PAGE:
Parents, Alumni Join UA Recruitment Effort

UA admissions is looking to add to its team of 194 volunteer parent and alumni recruiters.
Jan. 6, 2012
Parents and alumni are joining forces to recruit new students to the UA. (Photo by Patrick McArdle/UANews)
Parents and alumni are joining forces to recruit new students to the UA. (Photo by Patrick McArdle/UANews)
Prospective students and parents benefit from the personal connections made thanks to PAWS recruiters. (Photo by Patrick McArdle/UANews)
Prospective students and parents benefit from the personal connections made thanks to PAWS recruiters. (Photo by Patrick McArdle/UANews)

With more than 3.5 million square miles to cover and more than 1 million college-bound students to reach, the University of Arizona admissions team has more than its fair share of work to recruit the nation's top students.

To meet this need, the UA has developed a parents and alumni national recruitment effort.

More than 30 recruiters and admissions counselors work full-time for the UA to spark the interest of in-state and out-of-state students, transfer students and students who meet equity, access and inclusion markers. Recruiters also work in customer service, programs and events.  

The team members have a strong recruitment or admission-advisor background and at least five years of experience.

Marc Acuña, assistant director for non-resident recruitment, manages a recruitment effort that builds upon Wildcat pride and the volunteer commitment of UA alumni and family members throughout the nation. 

The effort is called Parents and Alumni Working With Students, better known as PAWS, and helps cover areas where UA admissions recruiters cannot reach. In a joint effort, alumni and the Office of Admissions have worked together to expand the program. 

PAWS works closely with the Parents and Family Association to expand the UA's recruitment reach to parents of current Wildcats.

Acuña said the goal of PAWS is to advance the University's stature by recruiting the best and brightest students from across the country. 

"Prospective students and family members have the chance to gain insight from the personal experiences of the PAWS recruiters or through their experience as a UA parent." 

The one-on-one interaction, Acuña said, has proven to be the difference between students choosing the UA over another institution.

"We are building on the connection between alumni and parents and their strong ties to the UA," said Acuña.

The program has been in effect for longer than three years and currently is in 26 out of 50 states.

Nearly 200 PAWS recruiters officially have been trained. They have flexibility in their recruiting methods – adopting a high school, partnering with a UA out-of-state regional recruiter, attending recruitment fairs or making recruiting phone calls.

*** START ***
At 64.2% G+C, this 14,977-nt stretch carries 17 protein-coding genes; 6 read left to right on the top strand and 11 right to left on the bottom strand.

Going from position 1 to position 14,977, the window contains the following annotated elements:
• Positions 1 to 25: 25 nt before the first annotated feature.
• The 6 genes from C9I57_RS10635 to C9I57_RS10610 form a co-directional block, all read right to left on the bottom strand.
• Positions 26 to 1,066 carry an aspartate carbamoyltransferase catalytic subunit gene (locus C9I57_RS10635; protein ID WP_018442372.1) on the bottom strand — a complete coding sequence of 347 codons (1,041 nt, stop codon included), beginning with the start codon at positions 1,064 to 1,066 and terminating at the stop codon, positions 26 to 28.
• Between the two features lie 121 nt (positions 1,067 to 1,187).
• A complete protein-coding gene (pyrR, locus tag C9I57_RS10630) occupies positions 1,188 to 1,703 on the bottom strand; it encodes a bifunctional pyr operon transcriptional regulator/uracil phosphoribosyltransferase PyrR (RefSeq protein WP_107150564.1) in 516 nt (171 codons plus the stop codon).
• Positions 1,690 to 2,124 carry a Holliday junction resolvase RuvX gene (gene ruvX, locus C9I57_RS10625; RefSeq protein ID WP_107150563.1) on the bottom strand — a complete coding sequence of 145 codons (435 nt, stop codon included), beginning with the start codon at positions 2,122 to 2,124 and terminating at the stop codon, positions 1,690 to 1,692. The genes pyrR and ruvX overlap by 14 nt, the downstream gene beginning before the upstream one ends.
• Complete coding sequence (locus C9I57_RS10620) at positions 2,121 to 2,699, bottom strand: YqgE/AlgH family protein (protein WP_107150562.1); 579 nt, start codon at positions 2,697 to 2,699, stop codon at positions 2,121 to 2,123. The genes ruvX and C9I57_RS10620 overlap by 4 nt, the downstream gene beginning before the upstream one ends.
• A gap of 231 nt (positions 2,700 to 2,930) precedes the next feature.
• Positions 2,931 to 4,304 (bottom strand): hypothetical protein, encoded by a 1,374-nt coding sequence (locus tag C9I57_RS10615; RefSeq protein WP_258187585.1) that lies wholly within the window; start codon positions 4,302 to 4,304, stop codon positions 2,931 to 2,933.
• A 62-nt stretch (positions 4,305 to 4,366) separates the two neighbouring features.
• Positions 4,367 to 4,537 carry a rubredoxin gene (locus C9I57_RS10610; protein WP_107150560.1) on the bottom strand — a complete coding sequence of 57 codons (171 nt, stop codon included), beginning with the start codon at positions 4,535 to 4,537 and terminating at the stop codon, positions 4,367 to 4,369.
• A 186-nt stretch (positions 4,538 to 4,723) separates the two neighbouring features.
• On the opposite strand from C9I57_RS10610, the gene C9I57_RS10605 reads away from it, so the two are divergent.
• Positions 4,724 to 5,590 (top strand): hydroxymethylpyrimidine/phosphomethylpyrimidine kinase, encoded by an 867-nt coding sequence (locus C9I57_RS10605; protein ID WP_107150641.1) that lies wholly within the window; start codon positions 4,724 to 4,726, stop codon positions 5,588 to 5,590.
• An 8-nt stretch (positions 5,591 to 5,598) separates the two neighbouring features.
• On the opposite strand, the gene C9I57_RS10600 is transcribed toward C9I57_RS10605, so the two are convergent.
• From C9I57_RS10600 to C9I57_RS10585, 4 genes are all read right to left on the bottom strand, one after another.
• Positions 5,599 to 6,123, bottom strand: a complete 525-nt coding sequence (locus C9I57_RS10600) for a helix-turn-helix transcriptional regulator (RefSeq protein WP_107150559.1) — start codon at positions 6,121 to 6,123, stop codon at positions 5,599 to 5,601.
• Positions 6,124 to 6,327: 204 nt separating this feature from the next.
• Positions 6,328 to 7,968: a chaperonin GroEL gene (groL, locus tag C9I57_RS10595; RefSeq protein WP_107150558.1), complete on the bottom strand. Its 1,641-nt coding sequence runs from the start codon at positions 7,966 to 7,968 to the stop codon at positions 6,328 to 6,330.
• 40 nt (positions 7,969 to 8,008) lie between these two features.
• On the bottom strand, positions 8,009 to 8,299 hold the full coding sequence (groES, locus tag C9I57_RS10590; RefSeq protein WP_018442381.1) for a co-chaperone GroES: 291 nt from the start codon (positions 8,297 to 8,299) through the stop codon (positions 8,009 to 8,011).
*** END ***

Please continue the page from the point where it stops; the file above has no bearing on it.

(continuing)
Volunteering is easy to do thanks to a link on the Office of Admissions website that directs potential PAWS recruiters on the process and how to sign up

New PAWS recruiter Laurie Laychak signed up for the program when she was asked to volunteer and take on Alan Stein's position as co-chair of the UA Parent and Family Association, Student Recruitment and Retention Committee. Stein was vacating the role to begin serving as the co-chair of the UA Parent and Family Association.

Her ties to Tucson and the UA had been established long before her son was accepted to the University. Laychak fell in love with Tucson the minute she arrived and over time has talked about retiring to the community.

"My son applied to many schools but ever since he could remember, he always said he wanted to attend the UA," Laychak said. 

Laychak's role as a PAWS recruiter allows her to share her experiences in Tucson and with the University.

"I find that it is helpful to speak to other families about having students so far away. I'm here to tell them it will be OK. The UA is an amazing school because it has so much to offer and the school doesn't feel as big as it is. Plus, my son calls all the time and every time you turn around he is home to visit," she added.

Her experience as a recruiter included working an event where 30,000 parents and students came seeking information from a variety of universities – an event during which she started losing her voice speaking with so many families.

"The regional UA recruiter is only one person. We, the PAWS volunteers, can supplement and help during large fairs and smaller fairs where we can help answer questions with a personal twist," she added. "I have gone to several college fairs and met other alumni volunteers and have realized what a great supplement PAWS can be for the regional recruiters. It's nice to provide the visibility and awareness for UA."

Laychak and her family look forward to the coming recruitment season and the addition of another Wildcat in her family as her daughter, now a senior, awaits a response from the UA Admissions Office.

Future UA students can find a UA admissions recruiter in their state by visiting the Office of Admission's website.